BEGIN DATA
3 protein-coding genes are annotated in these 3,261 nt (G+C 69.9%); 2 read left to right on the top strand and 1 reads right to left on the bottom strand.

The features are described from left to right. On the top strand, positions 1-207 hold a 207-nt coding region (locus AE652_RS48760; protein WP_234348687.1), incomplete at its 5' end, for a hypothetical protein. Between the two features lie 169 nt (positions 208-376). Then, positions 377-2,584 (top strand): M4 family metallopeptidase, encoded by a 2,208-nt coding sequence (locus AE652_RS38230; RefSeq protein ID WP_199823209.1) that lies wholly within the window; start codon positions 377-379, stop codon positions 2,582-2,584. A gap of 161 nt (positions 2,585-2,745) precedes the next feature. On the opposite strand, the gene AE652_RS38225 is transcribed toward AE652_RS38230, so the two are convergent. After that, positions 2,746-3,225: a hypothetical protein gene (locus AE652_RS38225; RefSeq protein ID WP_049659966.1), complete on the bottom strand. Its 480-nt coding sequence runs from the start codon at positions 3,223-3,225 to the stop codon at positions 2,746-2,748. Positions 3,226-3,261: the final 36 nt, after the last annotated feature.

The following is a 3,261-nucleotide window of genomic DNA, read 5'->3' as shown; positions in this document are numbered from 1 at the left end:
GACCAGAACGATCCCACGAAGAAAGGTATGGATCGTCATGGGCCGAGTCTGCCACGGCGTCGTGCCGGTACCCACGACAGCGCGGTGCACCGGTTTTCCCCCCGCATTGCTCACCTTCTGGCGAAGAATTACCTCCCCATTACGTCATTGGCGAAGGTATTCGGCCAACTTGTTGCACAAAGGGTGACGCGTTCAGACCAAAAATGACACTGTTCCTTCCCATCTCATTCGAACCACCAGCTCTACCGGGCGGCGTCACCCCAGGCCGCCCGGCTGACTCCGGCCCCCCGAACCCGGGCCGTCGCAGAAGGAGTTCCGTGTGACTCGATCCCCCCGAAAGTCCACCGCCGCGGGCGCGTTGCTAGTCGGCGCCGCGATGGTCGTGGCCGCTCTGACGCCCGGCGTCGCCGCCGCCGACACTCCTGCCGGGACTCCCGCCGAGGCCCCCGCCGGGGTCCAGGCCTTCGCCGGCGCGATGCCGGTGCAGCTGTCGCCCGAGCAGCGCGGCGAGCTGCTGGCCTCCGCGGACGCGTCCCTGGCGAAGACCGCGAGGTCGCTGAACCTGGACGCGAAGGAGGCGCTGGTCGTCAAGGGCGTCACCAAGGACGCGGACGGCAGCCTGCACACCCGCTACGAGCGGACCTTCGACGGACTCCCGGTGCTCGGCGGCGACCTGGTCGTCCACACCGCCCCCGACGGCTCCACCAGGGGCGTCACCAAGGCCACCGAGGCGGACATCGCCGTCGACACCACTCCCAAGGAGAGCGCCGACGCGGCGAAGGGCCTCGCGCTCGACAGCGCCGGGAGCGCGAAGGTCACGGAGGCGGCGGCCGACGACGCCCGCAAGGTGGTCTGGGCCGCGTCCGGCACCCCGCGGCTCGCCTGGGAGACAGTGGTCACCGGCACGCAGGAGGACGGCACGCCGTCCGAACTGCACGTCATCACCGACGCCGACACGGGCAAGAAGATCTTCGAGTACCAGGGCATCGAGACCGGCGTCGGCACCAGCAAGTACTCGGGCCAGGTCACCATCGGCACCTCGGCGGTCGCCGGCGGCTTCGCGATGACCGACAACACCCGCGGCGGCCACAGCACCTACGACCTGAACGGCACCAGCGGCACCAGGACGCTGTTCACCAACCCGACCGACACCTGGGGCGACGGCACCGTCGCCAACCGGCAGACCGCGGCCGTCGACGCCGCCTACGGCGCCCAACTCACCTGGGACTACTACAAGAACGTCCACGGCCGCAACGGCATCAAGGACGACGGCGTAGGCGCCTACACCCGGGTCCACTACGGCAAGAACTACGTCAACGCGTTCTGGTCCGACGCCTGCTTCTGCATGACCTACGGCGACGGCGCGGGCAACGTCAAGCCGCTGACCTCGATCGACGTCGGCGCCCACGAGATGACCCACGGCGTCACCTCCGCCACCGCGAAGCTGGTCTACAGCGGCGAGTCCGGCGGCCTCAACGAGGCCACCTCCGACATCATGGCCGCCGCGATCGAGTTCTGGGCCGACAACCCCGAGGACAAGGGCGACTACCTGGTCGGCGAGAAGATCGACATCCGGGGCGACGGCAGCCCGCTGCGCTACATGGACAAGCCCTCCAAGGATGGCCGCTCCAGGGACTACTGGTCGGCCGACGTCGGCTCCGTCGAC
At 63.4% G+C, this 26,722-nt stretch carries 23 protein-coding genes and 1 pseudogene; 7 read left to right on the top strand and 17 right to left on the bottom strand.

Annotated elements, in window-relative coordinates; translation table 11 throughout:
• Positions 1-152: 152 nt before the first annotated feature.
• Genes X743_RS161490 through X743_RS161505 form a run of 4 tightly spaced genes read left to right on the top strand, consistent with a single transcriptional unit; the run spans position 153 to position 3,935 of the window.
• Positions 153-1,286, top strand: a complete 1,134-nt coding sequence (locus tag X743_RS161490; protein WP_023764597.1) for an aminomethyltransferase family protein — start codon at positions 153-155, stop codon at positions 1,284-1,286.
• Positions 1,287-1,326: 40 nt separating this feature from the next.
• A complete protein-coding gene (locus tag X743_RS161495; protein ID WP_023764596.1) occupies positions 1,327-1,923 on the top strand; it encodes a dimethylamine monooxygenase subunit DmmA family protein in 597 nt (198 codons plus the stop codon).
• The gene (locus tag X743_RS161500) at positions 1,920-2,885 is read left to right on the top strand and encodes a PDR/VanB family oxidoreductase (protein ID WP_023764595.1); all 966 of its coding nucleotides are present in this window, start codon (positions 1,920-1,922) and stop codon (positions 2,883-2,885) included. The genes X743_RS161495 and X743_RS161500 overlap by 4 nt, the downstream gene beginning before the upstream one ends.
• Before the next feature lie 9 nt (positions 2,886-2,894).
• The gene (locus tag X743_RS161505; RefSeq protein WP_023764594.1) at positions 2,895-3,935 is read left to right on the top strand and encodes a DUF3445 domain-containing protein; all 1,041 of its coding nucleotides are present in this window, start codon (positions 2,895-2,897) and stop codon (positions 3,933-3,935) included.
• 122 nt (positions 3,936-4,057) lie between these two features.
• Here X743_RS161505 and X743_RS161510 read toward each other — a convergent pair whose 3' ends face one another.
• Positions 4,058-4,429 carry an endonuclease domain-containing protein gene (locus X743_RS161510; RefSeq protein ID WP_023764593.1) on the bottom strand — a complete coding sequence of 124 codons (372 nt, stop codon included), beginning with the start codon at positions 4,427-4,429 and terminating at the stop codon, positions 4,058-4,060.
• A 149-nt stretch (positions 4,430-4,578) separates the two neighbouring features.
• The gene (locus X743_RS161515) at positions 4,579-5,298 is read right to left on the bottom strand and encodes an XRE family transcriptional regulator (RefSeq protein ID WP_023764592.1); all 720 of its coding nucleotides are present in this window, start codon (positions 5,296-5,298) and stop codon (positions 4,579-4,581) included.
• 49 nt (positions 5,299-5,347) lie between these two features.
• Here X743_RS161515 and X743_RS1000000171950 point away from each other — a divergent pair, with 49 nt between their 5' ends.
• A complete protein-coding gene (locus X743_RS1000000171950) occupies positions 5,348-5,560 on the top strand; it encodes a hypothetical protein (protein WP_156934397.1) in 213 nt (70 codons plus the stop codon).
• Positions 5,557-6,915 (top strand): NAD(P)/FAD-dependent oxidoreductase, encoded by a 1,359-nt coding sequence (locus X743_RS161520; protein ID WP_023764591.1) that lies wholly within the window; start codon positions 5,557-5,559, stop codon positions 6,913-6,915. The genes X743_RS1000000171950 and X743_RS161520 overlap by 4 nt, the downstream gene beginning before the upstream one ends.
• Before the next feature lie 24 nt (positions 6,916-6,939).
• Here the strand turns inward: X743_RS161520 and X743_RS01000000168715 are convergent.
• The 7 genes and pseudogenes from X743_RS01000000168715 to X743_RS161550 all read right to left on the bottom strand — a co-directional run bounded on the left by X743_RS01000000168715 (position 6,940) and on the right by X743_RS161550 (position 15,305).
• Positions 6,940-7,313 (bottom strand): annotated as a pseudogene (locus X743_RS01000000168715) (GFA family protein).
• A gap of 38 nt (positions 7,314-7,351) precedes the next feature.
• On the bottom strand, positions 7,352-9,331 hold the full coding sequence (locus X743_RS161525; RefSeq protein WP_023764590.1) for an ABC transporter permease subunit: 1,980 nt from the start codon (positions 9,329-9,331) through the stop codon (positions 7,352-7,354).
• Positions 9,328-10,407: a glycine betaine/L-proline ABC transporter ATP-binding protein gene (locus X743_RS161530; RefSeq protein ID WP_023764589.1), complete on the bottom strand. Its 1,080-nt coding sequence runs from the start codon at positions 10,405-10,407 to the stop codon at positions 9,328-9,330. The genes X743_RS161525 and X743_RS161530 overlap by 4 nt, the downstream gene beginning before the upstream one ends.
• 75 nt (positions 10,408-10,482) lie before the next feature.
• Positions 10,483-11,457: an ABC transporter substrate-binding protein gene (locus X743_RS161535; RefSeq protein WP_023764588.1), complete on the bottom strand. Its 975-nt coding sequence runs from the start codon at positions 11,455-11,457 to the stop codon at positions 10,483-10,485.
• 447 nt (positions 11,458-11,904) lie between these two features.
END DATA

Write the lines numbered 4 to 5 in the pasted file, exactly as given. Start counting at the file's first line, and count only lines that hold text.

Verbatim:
GACCAGAACGATCCCACGAAGAAAGGTATGGATCGTCATGGGCCGAGTCTGCCACGGCGTCGTGCCGGTACCCACGACAGCGCGGTGCACCGGTTTTCCCCCCGCATTGCTCACCTTCTGGCGAAGAATTACCTCCCCATTACGTCATTGGCGAAGGTATTCGGCCAACTTGTTGCACAAAGGGTGACGCGTTCAGACCAAAAATGACACTGTTCCTTCCCATCTCATTCGAACCACCAGCTCTACCGGGCGGCGTCACCCCAGGCCGCCCGGCTGACTCCGGCCCCCCGAACCCGGGCCGTCGCAGAAGGAGTTCCGTGTGACTCGATCCCCCCGAAAGTCCACCGCCGCGGGCGCGTTGCTAGTCGGCGCCGCGATGGTCGTGGCCGCTCTGACGCCCGGCGTCGCCGCCGCCGACACTCCTGCCGGGACTCCCGCCGAGGCCCCCGCCGGGGTCCAGGCCTTCGCCGGCGCGATGCCGGTGCAGCTGTCGCCCGAGCAGCGCGGCGAGCTGCTGGCCTCCGCGGACGCGTCCCTGGCGAAGACCGCGAGGTCGCTGAACCTGGACGCGAAGGAGGCGCTGGTCGTCAAGGGCGTCACCAAGGACGCGGACGGCAGCCTGCACACCCGCTACGAGCGGACCTTCGACGGACTCCCGGTGCTCGGCGGCGACCTGGTCGTCCACACCGCCCCCGACGGCTCCACCAGGGGCGTCACCAAGGCCACCGAGGCGGACATCGCCGTCGACACCACTCCCAAGGAGAGCGCCGACGCGGCGAAGGGCCTCGCGCTCGACAGCGCCGGGAGCGCGAAGGTCACGGAGGCGGCGGCCGACGACGCCCGCAAGGTGGTCTGGGCCGCGTCCGGCACCCCGCGGCTCGCCTGGGAGACAGTGGTCACCGGCACGCAGGAGGACGGCACGCCGTCCGAACTGCACGTCATCACCGACGCCGACACGGGCAAGAAGATCTTCGAGTACCAGGGCATCGAGACCGGCGTCGGCACCAGCAAGTACTCGGGCCAGGTCACCATCGGCACCTCGGCGGTCGCCGGCGGCTTCGCGATGACCGACAACACCCGCGGCGGCCACAGCACCTACGACCTGAACGGCACCAGCGGCACCAGGACGCTGTTCACCAACCCGACCGACACCTGGGGCGACGGCACCGTCGCCAACCGGCAGACCGCGGCCGTCGACGCCGCCTACGGCGCCCAACTCACCTGGGACTACTACAAGAACGTCCACGGCCGCAACGGCATCAAGGACGACGGCGTAGGCGCCTACACCCGGGTCCACTACGGCAAGAACTACGTCAACGCGTTCTGGTCCGACGCCTGCTTCTGCATGACCTACGGCGACGGCGCGGGCAACGTCAAGCCGCTGACCTCGATCGACGTCGGCGCCCACGAGATGACCCACGGCGTCACCTCCGCCACCGCGAAGCTGGTCTACAGCGGCGAGTCCGGCGGCCTCAACGAGGCCACCTCCGACATCATGGCCGCCGCGATCGAGTTCTGGGCCGACAACCCCGAGGACAAGGGCGACTACCTGGTCGGCGAGAAGATCGACATCCGGGGCGACGGCAGCCCGCTGCGCTACATGGACAAGCCCTCCAAGGATGGCCGCTCCAGGGACTACTGGTCGGCCGACGTCGGCTCCGTCGAC
At 63.4% G+C, this 26,722-nt stretch carries 23 protein-coding genes and 1 pseudogene; 7 read left to right on the top strand and 17 right to left on the bottom strand.